"General Principles of Education" extend over five chapters which are of great importance, but so full of facts are these chapters, that we find it impossible to give even a brief summary. One or two quotations of special interest only have been given. Speaking of mental energy and its duration, Mr. Holman remarks:--"Another point which needs very careful consideration is, how long the mind can go on working consecutively so as to do its best work during such time; and thus, in the long run, do the greatest total amount of its best work. Too little or too much energy in mental work, if continued too long or not long enough, is generally wasteful, and likely to be harmful. Just as in the industrial world it is being shown that more and better work is, as a rule, done by those artisans who work eight hours a day than by those who work twelve, fourteen, or more hours a day; so we find that thinkers who work too many hours a day accomplish neither so much or so satisfactory work as those who spend less time at their tasks. Stimulation must, therefore, be regulated accordingly." This passage should interest all brain workers.

Here is another quotation dealing with "Interest," which Herbart regards as one of the main essentials of instruction:--"Monotony is never so monotonous as to the young. Whatever else the educator can afford to neglect, the arousing of interest must always be carefully provided for and earnestly striven after. We may truly say that the first and last condition of effective education is interest. It is the foundation and mainspring of successful effort on the part of the pupil. It is the educational philosopher's stone which turns everything into gold . . . Wherever interest is absent the most scientific and complete system of education will be likely to prove flat, stale, and unprofitable."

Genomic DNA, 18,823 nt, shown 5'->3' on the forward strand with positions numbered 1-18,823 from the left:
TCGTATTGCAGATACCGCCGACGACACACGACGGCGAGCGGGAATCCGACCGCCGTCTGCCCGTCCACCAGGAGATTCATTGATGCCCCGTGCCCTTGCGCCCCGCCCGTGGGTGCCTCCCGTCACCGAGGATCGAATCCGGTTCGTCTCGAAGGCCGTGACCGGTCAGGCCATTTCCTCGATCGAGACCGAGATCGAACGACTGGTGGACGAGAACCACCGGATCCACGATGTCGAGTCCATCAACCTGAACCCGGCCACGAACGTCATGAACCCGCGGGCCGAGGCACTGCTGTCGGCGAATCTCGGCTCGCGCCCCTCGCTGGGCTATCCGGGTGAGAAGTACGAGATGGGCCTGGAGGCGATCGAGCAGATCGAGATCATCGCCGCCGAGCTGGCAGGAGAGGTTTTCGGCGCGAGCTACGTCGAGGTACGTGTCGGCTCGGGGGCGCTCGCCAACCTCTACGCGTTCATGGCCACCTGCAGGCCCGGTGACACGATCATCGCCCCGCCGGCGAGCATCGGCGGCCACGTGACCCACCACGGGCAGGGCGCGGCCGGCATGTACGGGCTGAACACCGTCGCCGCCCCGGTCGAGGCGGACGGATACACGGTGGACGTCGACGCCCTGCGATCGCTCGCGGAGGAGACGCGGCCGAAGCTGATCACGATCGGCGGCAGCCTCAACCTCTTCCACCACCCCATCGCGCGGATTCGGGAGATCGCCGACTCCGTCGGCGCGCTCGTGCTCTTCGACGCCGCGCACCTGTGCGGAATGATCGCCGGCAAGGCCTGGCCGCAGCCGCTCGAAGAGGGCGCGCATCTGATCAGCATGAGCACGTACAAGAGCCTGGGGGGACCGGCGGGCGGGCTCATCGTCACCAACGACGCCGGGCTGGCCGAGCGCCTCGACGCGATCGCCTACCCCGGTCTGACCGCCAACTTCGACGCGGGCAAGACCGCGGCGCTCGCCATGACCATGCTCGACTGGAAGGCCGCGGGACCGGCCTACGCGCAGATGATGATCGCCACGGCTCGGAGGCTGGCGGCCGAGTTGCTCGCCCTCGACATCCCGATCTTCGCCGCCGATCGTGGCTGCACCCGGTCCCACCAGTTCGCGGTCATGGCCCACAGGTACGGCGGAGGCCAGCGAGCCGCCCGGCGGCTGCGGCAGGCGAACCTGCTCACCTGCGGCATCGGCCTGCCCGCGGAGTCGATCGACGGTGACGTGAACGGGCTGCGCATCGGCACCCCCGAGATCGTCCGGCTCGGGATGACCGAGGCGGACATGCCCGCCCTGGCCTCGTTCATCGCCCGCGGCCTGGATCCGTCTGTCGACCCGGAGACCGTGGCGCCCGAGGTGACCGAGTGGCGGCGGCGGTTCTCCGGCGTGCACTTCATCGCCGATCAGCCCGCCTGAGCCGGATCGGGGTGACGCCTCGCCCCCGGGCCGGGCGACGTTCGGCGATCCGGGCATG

Object Lessons and Elementary Science have come into great prominence during the last few years, in order to train the faculty of observation. "Observation and imitation," remarks Mr. Holman, "are the characteristic activities of children. They are intensely interested in all that surrounds them. Every object and action is a matter to which they give all the attention they can, and from which they often get great pleasure. Everything is new to the child, and has all the charms of novelty, whilst occupying and satisfying its restless energy."

The fundamental principles of education consist of (1) Simple to Complex, (2) Concrete to Abstract, (3) Never do for a child what he can do for himself, (4) Particular to General, (5) Known to the Unknown, (6) Indefinite to Definite, each of which is fully explained with numerous practical examples.

The chapters on the "Development of Ideas," the "Development of Knowledge," and "Mental Growth and Development," are full of interest. Scattered throughout the volume are quotations from educationists, ancient and modern. We find in this category the names of Plato, Quintilian, Leibnitz, Herbart, Froebel, Rousseau, Comenius, Compayré, Spencer, Thring, De Garmo, Lange, Quick, Bain, Miall, Lyttleton, Fitch, Sully, and H.G. Wells.

A most useful bibliography for those who wish to pursue the subject at greater length appears at the end of the volume. The majority of those books recommended for study will be found in the P.N.E.U. Library, and several have been selected for review during the year.

Proofread by Leslie Noelani Laurio, July, 2010